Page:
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Yes, they could. Has your dad talked to a social worker? Have you encouraged him to stop this behavior? Probably worse than telling mom she had to leave was if they told your dad that he could no longer visit mom.

Your dad needs to control himself. His behavior could be impacting mom's care, no that would not be right, and behaviors. He is not helping mom by being so vocal. If he wants better care for mom he needs to back off. I am sure the staff at NH tries to avoid him at all costs.
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As i said, given my experience with the therapists at my mom's nh, i imagine we would be referred to the social worker or DON to discuss the issue. ESPECIALLY if the person doing the complaining was elderly and possibly compromised.
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I wonder if your father understands your mom's physical condition. Does he really understand that with her dementia, she may not be able to move the way she used to? And that her control of her bowels is no longer fine? I wonder if her failing to meet his expectations is being translated as to failure of the NH staff.

What if the therapist or whoever is in charge of her therapy or care were to go over her abilities and explain what she is no longer able to do. He may have in his mind that she might catch on if they spent more time with her or explained things better. And we know that dementia patients aren't really able to learn new things, so, if she is declining, he may have to be told specifically so he can adjust his expectations.
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That's a very good explanation Veronica91. I think that family members want the patient to hang in there, rebound, and recover, but it's not possible sometimes. I suppose that it's just too painful to accept a dire prognosis when it comes to the love of your life. I can't imagine it.
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I remember back when my Mom [97] was in rehab due to a head trauma fall that put her into accelerated dementia... Mom could no longer remember how to walk much less stand up....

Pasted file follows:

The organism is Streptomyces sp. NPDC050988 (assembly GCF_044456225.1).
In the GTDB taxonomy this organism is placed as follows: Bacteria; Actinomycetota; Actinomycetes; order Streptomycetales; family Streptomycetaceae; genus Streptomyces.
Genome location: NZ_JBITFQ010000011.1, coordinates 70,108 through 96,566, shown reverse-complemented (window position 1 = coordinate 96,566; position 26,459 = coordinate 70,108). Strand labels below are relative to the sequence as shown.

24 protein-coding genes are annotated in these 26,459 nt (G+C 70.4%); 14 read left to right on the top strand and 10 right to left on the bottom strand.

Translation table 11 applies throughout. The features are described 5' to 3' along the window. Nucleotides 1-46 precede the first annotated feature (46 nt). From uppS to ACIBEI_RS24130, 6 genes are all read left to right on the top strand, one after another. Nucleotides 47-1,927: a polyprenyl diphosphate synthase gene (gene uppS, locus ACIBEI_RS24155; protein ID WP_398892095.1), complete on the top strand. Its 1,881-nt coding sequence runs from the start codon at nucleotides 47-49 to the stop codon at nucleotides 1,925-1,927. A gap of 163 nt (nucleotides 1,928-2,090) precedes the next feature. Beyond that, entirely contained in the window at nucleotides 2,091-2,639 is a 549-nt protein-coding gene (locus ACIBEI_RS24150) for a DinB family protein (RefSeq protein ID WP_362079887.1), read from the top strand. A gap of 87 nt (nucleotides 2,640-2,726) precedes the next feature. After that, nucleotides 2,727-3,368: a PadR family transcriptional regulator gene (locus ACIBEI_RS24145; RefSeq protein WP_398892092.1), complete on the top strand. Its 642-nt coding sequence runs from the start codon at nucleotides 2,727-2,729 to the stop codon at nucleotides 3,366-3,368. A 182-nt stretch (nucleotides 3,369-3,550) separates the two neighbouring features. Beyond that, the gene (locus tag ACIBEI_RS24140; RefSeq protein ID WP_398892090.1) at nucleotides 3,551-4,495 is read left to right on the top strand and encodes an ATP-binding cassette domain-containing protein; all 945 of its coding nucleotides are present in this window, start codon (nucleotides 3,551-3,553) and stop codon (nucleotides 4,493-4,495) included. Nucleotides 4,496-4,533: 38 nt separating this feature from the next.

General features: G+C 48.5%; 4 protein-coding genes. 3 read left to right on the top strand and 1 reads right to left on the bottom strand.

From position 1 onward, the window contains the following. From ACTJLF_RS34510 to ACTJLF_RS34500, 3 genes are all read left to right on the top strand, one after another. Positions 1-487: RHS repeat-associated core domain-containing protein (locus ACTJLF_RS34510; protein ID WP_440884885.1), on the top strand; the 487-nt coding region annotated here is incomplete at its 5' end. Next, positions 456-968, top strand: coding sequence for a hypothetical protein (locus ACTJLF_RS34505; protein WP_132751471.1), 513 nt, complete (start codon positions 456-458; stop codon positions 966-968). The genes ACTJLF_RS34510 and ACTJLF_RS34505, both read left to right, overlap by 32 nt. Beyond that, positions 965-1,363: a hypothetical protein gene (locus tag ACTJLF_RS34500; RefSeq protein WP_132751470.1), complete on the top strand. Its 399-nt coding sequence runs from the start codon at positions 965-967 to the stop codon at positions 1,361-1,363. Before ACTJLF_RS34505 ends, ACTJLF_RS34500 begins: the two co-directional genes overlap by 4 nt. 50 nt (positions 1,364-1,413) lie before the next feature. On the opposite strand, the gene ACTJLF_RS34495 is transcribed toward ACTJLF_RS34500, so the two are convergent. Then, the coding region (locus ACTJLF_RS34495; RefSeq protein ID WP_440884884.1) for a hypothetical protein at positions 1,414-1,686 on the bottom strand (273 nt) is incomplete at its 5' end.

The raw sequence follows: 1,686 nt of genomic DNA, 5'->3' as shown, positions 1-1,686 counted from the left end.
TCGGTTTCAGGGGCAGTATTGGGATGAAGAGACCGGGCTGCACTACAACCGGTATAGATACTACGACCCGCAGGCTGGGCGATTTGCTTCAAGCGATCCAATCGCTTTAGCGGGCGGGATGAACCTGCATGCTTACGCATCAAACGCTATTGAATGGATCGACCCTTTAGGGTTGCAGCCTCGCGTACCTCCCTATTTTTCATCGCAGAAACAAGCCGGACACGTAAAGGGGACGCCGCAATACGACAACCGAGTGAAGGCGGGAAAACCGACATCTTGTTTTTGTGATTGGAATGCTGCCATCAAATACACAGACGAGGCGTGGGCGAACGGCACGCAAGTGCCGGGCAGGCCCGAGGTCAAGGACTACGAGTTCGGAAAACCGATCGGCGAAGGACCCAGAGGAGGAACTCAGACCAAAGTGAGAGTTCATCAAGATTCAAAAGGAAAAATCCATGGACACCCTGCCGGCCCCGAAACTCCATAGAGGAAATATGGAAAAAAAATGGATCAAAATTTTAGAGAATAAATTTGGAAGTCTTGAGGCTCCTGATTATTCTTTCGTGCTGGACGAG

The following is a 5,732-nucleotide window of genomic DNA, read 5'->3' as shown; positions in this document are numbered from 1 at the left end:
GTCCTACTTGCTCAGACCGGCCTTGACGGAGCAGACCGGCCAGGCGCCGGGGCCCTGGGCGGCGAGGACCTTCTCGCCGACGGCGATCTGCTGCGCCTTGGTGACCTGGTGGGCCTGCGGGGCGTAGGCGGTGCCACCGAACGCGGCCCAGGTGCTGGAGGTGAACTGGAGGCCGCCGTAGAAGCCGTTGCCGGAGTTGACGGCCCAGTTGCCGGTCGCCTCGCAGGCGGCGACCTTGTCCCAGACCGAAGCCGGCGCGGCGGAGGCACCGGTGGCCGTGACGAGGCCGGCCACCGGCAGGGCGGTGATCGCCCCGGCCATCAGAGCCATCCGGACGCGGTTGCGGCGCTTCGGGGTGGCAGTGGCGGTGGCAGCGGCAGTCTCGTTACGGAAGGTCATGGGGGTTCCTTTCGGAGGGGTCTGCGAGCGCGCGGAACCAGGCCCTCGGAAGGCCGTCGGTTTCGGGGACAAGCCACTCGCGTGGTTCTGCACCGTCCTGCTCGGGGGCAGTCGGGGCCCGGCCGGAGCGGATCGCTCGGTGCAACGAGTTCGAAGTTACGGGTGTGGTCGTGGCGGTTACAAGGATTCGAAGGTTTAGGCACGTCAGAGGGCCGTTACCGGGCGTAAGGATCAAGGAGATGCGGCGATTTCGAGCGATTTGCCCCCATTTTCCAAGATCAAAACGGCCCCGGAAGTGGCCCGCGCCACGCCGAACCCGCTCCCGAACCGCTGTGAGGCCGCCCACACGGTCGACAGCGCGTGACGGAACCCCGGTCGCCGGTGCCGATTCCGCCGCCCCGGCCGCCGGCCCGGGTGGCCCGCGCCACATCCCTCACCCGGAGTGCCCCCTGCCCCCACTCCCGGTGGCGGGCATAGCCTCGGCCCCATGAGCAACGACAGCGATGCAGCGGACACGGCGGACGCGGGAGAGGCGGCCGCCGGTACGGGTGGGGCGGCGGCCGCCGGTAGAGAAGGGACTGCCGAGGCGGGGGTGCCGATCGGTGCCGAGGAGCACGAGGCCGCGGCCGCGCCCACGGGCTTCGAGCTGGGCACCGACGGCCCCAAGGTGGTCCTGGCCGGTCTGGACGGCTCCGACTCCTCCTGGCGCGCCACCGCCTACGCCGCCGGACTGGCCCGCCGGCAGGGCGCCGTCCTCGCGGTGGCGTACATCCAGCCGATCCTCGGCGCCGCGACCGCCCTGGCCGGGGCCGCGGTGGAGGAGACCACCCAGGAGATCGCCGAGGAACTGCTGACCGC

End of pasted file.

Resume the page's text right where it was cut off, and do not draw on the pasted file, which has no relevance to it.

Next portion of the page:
Anyway, my Dad didn't quite understand what was going on and my Mom would tell Dad that she walked for 20 minutes that day.... of course my Dad believed Mom had walked, and he kept wanting me to get Mom to get out of bed so that they would walk. Same with whenever Mom wanted to use the bathroom... [sigh].

Thank goodness my Dad was a quiet reserved man, didn't give anyone any problems. But it took over a month before Dad realized that Mom won't be walking :( He still had hopes she would come home and everything would be like it was before that last fall. Once that hope was gone, Dad cut his visits down to a half hour each day. He really didn't want to remember his wife in that condition.
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I complain all the time about things I am not happy with at my husbands NH....no one has ever told me to go somewhere else...on the contrary they look into the problem and it gets corrected. However I go to the administrators, not the workers....if a CNA is not properly taking care of him I first talk to his nurse, if that doesn't correct the problem I go to administrator....they always assure me I have every reason to complain if there is something that I don't like or agree with ....I don't scream and holler..I just go in with a humble attitude....they are extremely good at addressing the problem...even have opened their eyes to some that needed to be let go.